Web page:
Issue #17 Sept. 15th - Sept. 28th, 2006

Exitium: Grind Over Matter
By: Ryk Weston

Metal musicians are no strangers to the physical endurance which its music demands. Those who play in even more extreme genres, such as black metal or death metal, will tell you without hesitation that the similiarities are much like training for the Summer Olympics. Now take metal’s most unrelenting cousin, grindcore, which is undoubtedly as fast as it gets in the metal realm. Grindcore musicians often relate playing this style of music to running a decathalon and solving algebra equations simultaneously. But don’t take my word for it. Just ask Andy Beard, bassist for Norman’s own grindcore band, Exitium. “We’ve been together as a band for almost five years now, and as members, we all grew up playing really fast material. We often refer to our drummer, Brian, as a personal blast-beat machine. It just comes as a kind of a second nature. Executing the material live often presents its own challenges though. We’ve played in Houston warehouses with no air conditioning. When it’s that hot, sometimes it’s hard to keep from passing out during the really strenuous vocal parts.” Welcome to grindcore!
Exitium was formed in late 2001 with members Brian Carrigan (drums), Kirk Kirkwood (guitar), Justin Jones (vocals), Cody Stanley (guitar), and Andy Beard (bass). Like many of today’s metal greats, the band started off playing as many shows as possible from garages, basements, to tiny venues. Within time, Exitium developed into a furious machine of insane guitar riffs and blindingly fast drum patterns. By 2002, Exitium had released their first proper album, Mechanical Expressions of Purpose, which was later released by Compulsive Blasphemer Records. Their most recent effort, Outsourcing Morality, is nothing short of unmatched brutality. But it certainly wasn’t an easy road to get there...
Nobody ever said it was easy to be a grindcore band, and the stakes are even higher when you’re a grind band in Oklahoma. Chances are that most in attendance just simply don’t get it. Says Andy, “You could produce a doctoral dissertation on this phenomenan. Our music rides a really fine line between lots of different genres. We’ve played with tons of different bands, and received just as many different responses. We’re not completely brutalitor death metal, and we don’t deliver a lot of breakdowns for the “karate kids”, but we’ve never let anyone down as far as I know. We’ve always had a really crazy response from the crust-punk crowd though. Those kids have been jamming Phobia and Napalm Death for years, so I guess for them we’re like a new take on the staple they’ve always loved.”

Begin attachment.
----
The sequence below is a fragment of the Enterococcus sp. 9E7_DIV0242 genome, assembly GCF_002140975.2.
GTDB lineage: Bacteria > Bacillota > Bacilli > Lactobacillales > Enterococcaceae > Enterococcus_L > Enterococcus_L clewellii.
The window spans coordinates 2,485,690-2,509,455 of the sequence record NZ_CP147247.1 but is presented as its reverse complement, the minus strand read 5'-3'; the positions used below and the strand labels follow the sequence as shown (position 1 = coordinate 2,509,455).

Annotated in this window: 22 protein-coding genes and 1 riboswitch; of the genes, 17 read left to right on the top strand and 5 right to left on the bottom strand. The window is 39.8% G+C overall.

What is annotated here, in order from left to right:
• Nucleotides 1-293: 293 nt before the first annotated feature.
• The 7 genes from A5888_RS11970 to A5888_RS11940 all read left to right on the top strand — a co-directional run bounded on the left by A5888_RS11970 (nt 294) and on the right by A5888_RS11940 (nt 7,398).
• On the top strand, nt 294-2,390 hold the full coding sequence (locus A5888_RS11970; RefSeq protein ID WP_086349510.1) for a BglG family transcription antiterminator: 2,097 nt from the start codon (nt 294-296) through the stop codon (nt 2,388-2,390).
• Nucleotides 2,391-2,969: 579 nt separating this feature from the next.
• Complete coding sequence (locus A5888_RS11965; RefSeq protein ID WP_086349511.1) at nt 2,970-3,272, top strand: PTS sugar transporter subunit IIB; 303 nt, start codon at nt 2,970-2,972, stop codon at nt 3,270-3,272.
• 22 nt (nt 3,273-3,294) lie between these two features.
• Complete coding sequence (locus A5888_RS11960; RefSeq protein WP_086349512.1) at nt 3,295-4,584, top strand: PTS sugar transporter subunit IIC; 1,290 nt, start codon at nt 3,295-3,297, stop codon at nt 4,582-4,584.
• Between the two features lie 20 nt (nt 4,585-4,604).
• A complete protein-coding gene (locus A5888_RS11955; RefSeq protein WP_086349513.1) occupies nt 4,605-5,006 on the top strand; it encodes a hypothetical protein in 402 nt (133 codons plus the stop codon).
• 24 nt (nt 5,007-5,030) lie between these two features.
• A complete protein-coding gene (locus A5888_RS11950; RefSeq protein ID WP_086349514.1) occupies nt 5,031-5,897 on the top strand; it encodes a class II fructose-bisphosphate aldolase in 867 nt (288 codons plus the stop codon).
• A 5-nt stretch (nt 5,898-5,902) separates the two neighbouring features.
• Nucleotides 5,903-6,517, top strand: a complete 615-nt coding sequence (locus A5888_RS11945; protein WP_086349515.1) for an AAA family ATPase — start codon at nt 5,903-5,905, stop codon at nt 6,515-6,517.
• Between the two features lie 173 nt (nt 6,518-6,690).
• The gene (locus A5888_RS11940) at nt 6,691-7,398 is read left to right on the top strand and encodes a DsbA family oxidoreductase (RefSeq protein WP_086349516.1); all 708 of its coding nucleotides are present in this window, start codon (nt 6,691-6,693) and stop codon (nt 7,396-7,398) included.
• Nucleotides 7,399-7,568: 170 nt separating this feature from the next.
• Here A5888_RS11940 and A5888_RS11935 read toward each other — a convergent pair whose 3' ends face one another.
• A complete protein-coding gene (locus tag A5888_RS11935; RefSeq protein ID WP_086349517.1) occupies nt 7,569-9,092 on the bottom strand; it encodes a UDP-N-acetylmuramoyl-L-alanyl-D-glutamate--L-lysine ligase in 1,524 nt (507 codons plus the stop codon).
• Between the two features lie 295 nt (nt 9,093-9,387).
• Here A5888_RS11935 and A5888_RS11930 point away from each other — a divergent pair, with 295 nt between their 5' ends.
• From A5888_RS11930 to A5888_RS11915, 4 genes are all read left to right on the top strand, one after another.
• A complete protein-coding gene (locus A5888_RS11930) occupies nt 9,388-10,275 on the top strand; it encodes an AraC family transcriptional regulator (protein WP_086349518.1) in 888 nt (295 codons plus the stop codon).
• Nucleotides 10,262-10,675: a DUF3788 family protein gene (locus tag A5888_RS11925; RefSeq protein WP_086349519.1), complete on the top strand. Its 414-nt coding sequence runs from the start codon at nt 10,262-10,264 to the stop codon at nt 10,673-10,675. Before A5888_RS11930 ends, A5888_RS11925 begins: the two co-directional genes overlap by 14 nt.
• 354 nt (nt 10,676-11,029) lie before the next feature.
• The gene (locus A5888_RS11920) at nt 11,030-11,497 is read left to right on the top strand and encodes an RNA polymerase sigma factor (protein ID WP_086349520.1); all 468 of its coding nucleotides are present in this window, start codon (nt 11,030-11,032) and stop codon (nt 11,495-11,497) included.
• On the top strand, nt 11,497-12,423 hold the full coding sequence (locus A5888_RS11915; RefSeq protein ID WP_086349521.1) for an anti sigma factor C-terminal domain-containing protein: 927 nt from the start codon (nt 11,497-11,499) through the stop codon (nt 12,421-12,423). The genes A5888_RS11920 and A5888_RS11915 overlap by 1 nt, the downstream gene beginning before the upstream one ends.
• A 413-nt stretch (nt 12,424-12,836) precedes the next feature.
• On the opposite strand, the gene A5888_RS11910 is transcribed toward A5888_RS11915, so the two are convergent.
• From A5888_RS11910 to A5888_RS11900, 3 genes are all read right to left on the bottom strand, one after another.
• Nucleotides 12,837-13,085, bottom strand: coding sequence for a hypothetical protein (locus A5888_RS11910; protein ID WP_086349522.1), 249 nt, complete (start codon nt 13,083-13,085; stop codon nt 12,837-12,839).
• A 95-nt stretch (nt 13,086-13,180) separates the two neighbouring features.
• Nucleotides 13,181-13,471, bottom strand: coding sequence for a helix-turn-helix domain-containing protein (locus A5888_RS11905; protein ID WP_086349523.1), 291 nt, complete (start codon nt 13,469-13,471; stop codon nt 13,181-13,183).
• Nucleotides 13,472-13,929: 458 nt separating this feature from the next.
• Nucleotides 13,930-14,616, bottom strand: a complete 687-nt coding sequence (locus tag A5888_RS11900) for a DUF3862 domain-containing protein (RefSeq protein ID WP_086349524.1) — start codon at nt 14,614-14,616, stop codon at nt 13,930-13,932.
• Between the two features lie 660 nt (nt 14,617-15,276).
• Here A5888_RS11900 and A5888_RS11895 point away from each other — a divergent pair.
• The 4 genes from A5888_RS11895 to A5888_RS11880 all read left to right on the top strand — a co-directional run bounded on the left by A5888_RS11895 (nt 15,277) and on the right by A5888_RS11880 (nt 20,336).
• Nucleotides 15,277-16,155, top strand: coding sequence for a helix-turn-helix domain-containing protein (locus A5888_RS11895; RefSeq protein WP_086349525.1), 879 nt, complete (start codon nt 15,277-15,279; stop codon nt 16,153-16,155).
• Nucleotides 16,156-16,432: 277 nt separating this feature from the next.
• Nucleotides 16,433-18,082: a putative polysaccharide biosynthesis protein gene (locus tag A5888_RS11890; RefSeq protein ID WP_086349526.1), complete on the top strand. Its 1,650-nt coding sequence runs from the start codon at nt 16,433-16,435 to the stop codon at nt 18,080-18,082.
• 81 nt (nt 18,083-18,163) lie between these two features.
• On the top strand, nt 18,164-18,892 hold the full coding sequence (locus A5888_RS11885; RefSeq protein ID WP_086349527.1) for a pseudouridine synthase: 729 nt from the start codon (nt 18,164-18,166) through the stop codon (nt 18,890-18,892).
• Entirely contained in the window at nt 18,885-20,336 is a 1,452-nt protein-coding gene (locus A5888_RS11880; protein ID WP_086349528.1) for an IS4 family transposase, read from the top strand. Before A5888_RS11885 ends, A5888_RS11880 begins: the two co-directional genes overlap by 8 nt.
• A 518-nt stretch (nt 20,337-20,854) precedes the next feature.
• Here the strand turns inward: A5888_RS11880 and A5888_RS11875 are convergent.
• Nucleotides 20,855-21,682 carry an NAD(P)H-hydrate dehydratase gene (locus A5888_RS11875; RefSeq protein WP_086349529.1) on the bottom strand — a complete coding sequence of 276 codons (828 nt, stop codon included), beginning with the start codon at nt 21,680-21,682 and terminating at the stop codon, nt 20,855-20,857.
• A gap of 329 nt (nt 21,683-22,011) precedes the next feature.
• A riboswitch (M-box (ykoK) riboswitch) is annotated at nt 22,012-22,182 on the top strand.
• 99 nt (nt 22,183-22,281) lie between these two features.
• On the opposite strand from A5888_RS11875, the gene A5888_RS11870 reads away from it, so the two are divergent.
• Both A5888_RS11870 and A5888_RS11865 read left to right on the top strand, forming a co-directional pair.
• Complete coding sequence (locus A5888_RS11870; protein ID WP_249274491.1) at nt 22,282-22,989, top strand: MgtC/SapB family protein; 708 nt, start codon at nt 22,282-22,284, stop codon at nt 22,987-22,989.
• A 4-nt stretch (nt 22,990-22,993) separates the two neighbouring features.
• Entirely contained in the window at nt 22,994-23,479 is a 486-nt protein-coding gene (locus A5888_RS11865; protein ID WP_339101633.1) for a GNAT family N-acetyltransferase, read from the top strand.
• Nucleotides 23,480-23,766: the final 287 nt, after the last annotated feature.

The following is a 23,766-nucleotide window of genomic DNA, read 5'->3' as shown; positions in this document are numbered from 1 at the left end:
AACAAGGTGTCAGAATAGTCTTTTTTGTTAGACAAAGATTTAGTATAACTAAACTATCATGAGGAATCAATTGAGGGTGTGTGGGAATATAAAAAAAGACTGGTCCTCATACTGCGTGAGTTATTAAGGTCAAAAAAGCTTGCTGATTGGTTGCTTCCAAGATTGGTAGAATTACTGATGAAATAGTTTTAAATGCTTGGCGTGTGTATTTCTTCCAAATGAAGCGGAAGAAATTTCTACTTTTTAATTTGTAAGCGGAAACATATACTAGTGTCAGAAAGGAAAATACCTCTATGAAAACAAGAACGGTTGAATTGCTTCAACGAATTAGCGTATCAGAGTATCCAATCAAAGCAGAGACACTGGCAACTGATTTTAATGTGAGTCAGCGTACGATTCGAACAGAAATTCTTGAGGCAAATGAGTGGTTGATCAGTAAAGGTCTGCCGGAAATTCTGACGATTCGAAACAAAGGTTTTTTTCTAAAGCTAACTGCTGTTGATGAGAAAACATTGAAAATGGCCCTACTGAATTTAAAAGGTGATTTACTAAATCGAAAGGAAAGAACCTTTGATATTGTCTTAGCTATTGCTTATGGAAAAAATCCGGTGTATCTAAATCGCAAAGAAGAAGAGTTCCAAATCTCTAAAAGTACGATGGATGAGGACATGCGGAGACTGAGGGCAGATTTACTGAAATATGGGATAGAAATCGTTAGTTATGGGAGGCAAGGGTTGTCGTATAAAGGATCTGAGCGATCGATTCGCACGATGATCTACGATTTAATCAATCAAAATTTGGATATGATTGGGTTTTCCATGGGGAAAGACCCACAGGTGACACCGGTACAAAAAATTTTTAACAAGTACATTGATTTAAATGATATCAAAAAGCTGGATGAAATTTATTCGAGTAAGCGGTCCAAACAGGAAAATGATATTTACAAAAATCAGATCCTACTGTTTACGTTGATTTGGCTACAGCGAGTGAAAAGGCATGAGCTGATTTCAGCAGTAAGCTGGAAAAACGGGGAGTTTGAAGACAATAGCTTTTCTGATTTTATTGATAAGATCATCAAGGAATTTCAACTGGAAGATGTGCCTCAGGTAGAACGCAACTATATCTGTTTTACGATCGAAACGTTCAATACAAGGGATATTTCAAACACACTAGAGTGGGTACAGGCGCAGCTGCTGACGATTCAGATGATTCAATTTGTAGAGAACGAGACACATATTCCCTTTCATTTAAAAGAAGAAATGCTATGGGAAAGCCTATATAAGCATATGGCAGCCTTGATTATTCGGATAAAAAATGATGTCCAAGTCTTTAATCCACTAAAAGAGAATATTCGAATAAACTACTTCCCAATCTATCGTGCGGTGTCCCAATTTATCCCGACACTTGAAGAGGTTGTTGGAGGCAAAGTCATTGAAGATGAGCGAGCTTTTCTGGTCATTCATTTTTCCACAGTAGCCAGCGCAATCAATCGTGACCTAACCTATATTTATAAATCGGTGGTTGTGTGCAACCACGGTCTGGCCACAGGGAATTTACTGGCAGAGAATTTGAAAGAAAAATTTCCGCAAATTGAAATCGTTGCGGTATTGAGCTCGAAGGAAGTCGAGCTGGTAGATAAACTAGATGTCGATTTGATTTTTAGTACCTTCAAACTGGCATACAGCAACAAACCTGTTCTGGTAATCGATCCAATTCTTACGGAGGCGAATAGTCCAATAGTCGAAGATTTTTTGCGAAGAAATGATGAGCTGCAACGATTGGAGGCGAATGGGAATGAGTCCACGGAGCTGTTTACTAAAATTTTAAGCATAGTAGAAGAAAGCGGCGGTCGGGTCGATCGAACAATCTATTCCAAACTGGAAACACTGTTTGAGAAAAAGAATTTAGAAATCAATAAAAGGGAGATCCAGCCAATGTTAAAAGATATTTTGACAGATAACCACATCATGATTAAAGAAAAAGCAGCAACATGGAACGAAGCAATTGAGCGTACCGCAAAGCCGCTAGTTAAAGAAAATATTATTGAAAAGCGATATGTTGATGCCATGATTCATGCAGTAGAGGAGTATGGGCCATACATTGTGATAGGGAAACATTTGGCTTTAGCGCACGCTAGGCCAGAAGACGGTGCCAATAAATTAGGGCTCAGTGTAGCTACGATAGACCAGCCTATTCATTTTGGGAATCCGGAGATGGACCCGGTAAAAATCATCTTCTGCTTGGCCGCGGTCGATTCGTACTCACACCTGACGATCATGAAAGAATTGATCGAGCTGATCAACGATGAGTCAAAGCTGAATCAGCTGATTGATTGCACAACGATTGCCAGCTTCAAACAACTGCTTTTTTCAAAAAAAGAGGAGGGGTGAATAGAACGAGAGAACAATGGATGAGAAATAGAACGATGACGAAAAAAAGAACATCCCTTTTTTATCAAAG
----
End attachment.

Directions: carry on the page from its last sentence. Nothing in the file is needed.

The truth: Nobody gets rich playing this style of metal. You’re in it strictly for the cause. Even only a handful of todays leading extreme metal acts can boast of selling over a million albums, notably Cannibal Corpse, Deicide, and Morbid Angel. “Absolutely,” says Andy, “We do this style of music because it’s our style. We’ve poured time, energy, and money into what we do for years because it’s what we love, and also because a lot of people get it. Not that making a living off of grind isn’t preferable, or feasible for that matter, it’s just that we enjoy blast-beats and d-beats too much to consider alternative options.”
With Outsourcing Morality being released through Deep Send Records, Exitium is only pushing the envelope further in the grindcore scene. As for goals, Exitium sees only positive steps for their continued musical onslaught. “Right now we’re writing a new album and playing tons of shows. The new material is actually going to be a bit different from Outsourcing Morality in that we’re moving slightly away from the deathgrind sound, and in more of a true “grind” direction, if you will. The songs are still technical but with a little different structure. Tentatively, there’s also a tour in the works with our friends Catheter for the East Coast this winter. We’re playing tons of shows in the surrounding states and keeping the new stuff coming for anyone who comes to see us”, remarks Andy.

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